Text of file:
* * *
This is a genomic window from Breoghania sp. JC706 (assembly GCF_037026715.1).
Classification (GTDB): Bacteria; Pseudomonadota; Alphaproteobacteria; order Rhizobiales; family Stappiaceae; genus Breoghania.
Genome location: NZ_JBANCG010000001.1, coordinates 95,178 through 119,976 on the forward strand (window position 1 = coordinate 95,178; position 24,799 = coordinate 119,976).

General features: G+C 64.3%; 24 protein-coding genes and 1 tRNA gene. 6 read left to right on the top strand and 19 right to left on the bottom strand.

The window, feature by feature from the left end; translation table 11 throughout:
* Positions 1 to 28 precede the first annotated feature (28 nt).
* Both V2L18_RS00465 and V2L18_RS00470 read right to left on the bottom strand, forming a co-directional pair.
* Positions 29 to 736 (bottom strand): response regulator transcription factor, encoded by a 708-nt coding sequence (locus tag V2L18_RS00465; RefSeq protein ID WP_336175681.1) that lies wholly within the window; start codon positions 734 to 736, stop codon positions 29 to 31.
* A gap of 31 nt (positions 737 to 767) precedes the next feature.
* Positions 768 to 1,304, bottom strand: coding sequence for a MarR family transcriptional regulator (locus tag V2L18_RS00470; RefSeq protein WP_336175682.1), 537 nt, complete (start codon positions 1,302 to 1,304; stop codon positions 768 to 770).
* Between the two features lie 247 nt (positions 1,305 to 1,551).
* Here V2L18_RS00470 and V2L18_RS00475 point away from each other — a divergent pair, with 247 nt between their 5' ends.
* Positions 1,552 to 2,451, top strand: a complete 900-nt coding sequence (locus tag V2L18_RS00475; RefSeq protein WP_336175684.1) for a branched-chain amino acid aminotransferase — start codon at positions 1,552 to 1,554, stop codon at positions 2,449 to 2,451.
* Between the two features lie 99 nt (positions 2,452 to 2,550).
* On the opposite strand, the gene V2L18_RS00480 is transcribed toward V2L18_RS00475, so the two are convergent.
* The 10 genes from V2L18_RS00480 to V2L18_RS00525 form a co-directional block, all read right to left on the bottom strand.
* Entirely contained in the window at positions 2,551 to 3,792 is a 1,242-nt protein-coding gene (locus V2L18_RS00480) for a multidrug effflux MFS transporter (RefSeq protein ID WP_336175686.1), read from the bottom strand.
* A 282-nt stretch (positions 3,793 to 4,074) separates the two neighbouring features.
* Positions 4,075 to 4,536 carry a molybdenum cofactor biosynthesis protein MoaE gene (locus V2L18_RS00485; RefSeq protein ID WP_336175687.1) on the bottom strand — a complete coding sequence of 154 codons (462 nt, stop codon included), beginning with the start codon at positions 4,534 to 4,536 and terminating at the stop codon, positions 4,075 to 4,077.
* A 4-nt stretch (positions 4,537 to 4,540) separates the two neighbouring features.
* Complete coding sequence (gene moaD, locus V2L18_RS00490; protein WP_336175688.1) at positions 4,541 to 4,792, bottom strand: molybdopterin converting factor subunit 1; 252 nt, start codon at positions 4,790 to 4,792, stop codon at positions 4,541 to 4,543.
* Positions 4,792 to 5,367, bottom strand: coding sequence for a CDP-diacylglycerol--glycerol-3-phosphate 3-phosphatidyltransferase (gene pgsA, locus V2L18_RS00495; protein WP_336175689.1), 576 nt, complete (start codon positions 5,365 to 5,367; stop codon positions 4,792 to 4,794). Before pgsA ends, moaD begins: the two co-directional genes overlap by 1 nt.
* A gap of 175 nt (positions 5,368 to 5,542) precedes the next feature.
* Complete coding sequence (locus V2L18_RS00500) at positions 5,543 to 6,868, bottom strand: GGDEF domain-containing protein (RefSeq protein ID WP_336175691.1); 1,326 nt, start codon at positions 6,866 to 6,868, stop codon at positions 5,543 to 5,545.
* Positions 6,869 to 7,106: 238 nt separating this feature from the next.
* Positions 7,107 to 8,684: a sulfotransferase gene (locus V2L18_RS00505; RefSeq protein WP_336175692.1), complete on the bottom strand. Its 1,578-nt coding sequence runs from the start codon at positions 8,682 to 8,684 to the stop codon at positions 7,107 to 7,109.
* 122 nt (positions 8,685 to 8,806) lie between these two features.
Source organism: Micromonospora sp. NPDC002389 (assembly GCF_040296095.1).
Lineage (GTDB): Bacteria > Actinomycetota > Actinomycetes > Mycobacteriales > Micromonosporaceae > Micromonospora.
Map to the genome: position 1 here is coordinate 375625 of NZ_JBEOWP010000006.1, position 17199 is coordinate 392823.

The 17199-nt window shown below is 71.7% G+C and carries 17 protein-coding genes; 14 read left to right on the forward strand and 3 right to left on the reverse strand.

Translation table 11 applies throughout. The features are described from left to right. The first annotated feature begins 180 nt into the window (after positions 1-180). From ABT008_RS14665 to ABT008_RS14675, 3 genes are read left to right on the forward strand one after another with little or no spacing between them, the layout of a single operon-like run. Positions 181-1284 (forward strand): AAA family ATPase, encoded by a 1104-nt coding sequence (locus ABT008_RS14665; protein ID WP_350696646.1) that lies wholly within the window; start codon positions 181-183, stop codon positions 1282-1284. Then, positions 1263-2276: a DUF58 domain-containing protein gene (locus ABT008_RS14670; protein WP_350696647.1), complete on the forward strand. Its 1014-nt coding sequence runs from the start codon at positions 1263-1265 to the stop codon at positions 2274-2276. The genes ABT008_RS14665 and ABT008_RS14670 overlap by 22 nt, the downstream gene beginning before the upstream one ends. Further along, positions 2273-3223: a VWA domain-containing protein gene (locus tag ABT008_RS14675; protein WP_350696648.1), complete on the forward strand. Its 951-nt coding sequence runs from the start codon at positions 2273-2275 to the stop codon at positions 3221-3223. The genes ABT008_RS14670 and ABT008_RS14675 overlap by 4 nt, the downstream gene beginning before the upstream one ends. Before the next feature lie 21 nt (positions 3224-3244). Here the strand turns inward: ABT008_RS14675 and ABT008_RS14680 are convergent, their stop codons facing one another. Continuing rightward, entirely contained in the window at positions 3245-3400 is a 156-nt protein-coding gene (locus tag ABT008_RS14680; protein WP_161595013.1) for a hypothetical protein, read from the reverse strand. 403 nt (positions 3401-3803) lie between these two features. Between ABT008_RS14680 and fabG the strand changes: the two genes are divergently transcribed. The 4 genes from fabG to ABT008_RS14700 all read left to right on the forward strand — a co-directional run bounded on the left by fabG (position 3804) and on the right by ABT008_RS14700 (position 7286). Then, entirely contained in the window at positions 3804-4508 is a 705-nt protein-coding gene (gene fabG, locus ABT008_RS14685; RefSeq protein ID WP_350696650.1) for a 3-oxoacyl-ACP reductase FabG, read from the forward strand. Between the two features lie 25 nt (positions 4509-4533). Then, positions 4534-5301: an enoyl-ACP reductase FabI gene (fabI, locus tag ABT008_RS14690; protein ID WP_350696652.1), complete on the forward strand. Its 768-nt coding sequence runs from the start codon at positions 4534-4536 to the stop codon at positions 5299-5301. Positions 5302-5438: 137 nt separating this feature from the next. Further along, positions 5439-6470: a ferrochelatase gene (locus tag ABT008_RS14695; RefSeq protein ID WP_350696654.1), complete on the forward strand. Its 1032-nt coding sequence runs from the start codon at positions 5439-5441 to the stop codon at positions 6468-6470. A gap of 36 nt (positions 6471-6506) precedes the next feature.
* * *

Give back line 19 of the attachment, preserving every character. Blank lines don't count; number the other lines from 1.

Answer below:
* Positions 4,075 to 4,536 carry a molybdenum cofactor biosynthesis protein MoaE gene (locus V2L18_RS00485; RefSeq protein ID WP_336175687.1) on the bottom strand — a complete coding sequence of 154 codons (462 nt, stop codon included), beginning with the start codon at positions 4,534 to 4,536 and terminating at the stop codon, positions 4,075 to 4,077.